Do You Have A Child-Run Home?

Who’s in charge at your house?  You or your kids?

Have you surrendered your authority and put your children in charge?

Today we’re looking at how to recognise a child-run home and the dangers of child-centered parenting. We’ll also look at how to avoid this kind of parenting.

What is child-centered parenting?

Child-centered parenting makes the children more important than the adults. It puts the child’s needs, wants, and preferences above those of the parents.

All decisions are made or influenced by the children and the parents feel obligated to allow their children a voice in most family matters.

In short, the kids are the sun and the parents orbit around them in submission.

Recognising a child-run home.

Not sure if you have a child-run home?  Here are a few hints:

  • You can’t serve certain foods because your children refuse to eat them. Or, you prepare meals in two batches because the kids eat differently to the way you do.
  • You only go to restaurants that have a place for the kids to play.
  • You don’t go to certain places or visit certain people because the kids would be bored or they don’t get on with the other kids.
  • You don’t go to church because your kids can’t last the service.
  • You change churches or schools because your child doesn’t get on with another child in their class.
  • You withhold critical feedback (correction when they do wrong) because you don’t want to damage your child’s self-esteem.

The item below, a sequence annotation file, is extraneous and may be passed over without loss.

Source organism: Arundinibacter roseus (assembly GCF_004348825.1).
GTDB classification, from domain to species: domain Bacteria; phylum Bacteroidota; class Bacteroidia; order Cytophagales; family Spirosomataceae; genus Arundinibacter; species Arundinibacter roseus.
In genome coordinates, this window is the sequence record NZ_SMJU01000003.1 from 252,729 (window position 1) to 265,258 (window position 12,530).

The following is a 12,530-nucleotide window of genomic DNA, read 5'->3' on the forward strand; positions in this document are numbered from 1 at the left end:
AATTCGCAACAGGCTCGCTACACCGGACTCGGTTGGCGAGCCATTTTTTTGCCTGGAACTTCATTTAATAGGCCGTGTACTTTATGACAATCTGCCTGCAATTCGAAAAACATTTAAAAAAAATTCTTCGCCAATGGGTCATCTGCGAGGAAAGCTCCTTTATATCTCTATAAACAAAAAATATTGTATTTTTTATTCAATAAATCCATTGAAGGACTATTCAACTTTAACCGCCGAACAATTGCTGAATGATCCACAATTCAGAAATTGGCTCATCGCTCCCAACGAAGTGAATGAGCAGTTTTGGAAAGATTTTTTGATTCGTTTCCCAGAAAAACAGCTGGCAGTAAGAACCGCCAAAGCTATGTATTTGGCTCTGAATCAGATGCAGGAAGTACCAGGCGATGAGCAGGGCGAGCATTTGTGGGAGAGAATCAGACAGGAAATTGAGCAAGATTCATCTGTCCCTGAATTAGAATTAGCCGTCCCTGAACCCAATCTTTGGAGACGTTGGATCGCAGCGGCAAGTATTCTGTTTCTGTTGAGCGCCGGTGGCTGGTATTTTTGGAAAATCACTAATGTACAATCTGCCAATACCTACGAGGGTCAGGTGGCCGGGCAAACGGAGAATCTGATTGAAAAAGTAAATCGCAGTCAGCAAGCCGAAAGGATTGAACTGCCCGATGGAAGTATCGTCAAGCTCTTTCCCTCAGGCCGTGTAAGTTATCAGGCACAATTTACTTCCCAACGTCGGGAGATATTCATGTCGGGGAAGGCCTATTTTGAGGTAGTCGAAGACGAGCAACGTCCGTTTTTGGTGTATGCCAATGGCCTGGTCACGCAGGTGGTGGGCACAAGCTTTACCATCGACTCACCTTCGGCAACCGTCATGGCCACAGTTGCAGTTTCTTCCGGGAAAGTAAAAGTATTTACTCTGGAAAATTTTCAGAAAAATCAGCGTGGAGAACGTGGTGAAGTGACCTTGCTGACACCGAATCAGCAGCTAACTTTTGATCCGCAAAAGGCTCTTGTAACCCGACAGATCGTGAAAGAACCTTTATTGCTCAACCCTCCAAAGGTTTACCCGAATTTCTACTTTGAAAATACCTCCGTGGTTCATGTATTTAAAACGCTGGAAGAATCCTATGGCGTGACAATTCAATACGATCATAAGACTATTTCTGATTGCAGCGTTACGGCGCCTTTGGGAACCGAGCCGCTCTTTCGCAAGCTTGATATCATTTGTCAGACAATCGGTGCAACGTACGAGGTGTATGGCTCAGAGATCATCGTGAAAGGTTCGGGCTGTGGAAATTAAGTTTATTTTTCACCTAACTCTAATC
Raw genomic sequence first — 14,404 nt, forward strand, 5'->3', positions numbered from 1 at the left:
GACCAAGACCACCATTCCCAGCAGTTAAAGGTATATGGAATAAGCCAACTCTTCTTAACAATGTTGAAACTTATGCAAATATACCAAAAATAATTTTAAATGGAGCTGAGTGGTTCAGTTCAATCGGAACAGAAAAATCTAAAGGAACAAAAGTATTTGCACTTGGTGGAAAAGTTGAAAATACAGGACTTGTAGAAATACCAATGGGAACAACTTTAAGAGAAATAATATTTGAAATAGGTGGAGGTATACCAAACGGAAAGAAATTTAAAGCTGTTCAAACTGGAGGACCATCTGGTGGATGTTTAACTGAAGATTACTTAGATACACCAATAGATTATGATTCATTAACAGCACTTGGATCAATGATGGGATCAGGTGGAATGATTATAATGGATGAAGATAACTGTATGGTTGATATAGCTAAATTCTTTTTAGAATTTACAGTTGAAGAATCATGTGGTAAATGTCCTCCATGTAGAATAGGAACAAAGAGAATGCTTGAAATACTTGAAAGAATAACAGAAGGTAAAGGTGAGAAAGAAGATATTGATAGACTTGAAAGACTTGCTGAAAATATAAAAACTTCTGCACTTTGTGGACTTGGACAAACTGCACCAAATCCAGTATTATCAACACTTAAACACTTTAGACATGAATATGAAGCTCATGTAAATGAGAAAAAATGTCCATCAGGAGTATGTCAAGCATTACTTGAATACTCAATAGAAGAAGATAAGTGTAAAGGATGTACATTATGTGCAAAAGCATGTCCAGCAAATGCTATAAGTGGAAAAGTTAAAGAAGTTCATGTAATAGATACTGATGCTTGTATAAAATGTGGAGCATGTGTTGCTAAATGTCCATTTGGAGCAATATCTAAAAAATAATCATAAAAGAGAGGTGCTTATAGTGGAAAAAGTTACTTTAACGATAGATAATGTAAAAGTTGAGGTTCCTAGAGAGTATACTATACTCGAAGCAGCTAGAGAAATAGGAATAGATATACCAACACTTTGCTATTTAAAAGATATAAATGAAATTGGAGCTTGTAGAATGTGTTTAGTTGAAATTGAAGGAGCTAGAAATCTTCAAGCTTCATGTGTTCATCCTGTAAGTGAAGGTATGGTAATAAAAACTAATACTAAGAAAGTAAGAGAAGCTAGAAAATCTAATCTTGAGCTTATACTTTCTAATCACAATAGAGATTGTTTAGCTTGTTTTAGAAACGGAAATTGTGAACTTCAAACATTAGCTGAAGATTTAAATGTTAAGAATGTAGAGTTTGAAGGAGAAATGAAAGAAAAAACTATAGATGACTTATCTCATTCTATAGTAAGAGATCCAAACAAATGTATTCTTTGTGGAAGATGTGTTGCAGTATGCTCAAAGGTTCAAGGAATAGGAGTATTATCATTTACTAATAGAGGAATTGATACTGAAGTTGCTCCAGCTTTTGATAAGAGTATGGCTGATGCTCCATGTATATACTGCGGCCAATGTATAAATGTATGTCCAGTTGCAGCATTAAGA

• Your child orders you around and you obey. “Bring me some water.” “I’m not eating this today.” “I’m not getting in the car if I can’t take the dog with me.”
  • You don’t ask your children to do home chores because you feel sorry for them, or they don’t do them when you do ask.
  • Your child has angry outbursts when you don’t do what they want you to.
  • You often say, “My son refuses to…” or “My child won’t tolerate…”
  • Your children are allowed to interrupt you when you are talking or dominate adult conversation by loud talking or noises.

The problem with child-centered parenting.

The child-centered approach to parenting was born of good intentions.  It was meant to provide an alternative to the parent-centered approach which was pretty authoritarian.

Child-centered parents love their children and want to teach them independence.  They want to promote their individuality and creativity.  These are all good values, but while they are good values, they are also one-sided values.

Child-centered parenting fails to provide the direction that children need to develop these values.

Instead,

It produces self-centred children because the world revolves around them.  They often grow up with an attitude of expectation – the world owes them and when things don’t go their way they get mad.

It also diminishes or substitutes the primary relationship in the family – the parent’s relationship with each other. Parents become so child-focused that they neglect their relationship.

“Child-centered parenting runs the risk of producing entitled, narcissistic children who lack the capacity to persevere and cope with difficulty.  This is because there is a fine line between being “loving” and being “indulgent”.[i]